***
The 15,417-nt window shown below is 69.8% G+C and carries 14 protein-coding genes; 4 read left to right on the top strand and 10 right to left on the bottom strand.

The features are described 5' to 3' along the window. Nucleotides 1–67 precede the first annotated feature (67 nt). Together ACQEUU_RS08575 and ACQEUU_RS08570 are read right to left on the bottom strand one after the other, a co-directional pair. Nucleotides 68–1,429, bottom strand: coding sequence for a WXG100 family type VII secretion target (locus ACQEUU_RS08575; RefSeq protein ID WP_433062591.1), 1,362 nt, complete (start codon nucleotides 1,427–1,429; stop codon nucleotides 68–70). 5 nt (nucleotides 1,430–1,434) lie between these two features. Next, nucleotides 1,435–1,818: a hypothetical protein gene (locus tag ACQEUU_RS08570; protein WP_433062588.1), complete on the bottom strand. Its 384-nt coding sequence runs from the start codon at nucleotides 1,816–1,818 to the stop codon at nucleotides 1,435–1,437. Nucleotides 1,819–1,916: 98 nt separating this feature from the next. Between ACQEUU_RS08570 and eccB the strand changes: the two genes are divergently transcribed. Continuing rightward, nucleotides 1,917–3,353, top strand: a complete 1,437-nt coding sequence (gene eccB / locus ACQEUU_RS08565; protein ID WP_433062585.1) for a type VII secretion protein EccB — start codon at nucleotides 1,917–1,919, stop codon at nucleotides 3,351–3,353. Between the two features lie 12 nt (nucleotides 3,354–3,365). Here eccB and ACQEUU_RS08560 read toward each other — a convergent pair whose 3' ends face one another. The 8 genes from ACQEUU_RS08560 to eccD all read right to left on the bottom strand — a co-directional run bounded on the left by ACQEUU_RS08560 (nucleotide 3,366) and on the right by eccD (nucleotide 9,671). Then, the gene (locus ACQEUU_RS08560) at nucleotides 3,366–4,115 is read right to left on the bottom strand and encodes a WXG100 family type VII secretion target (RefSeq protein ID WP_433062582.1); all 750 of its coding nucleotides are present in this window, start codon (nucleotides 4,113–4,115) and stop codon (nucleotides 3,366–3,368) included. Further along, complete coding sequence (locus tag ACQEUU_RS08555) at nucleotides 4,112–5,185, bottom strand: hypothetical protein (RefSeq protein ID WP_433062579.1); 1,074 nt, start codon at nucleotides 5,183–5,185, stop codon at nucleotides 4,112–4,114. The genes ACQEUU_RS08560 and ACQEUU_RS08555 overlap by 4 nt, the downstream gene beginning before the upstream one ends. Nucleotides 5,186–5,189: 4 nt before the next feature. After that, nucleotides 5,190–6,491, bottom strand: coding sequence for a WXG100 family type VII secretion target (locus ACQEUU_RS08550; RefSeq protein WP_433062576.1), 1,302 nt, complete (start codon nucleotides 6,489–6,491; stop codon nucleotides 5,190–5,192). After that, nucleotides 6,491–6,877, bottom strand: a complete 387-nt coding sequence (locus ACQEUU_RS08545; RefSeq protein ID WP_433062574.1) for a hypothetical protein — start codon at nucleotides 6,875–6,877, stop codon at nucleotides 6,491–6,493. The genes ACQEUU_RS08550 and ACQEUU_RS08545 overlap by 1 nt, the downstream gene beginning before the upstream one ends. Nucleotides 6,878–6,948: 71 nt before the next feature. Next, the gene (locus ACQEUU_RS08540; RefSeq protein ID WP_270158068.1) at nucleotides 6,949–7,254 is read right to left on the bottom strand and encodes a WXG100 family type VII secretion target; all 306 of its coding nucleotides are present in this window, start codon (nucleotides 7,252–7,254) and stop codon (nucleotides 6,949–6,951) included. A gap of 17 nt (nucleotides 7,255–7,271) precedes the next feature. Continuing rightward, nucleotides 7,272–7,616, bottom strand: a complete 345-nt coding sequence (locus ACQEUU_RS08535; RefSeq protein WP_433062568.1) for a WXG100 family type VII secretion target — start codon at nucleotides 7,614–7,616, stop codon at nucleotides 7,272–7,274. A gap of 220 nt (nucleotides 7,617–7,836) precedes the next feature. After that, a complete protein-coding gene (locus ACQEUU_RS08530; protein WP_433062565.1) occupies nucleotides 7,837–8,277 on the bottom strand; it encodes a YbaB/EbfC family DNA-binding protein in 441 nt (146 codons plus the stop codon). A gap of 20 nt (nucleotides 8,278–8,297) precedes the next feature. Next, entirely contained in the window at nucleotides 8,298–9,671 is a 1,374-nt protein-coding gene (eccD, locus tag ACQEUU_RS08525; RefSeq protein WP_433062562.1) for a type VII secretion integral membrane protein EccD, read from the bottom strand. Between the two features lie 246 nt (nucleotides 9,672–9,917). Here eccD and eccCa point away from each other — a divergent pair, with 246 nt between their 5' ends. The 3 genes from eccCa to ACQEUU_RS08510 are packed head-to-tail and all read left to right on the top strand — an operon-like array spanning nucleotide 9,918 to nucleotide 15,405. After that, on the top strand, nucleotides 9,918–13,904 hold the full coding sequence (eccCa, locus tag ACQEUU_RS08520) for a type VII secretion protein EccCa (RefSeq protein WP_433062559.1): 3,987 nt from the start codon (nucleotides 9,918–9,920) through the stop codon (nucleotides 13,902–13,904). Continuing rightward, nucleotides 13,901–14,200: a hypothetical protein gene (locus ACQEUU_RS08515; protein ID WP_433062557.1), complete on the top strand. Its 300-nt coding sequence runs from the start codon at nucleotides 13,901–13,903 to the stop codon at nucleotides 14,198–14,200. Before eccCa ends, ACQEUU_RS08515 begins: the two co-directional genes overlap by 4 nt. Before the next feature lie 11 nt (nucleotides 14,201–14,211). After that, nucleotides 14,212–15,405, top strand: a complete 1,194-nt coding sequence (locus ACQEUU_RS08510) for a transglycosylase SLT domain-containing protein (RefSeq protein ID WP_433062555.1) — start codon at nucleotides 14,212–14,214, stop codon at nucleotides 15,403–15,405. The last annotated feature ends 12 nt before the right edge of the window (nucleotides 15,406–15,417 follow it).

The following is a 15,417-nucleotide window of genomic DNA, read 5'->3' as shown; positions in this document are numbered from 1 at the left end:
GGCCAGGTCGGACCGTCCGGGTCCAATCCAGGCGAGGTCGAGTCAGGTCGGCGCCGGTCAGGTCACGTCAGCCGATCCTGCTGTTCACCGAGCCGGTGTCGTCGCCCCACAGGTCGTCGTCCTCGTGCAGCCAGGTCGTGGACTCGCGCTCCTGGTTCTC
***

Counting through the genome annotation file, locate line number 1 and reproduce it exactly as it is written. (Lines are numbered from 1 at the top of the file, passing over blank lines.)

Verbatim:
The 15,417-nt window shown below is 69.8% G+C and carries 14 protein-coding genes; 4 read left to right on the top strand and 10 right to left on the bottom strand.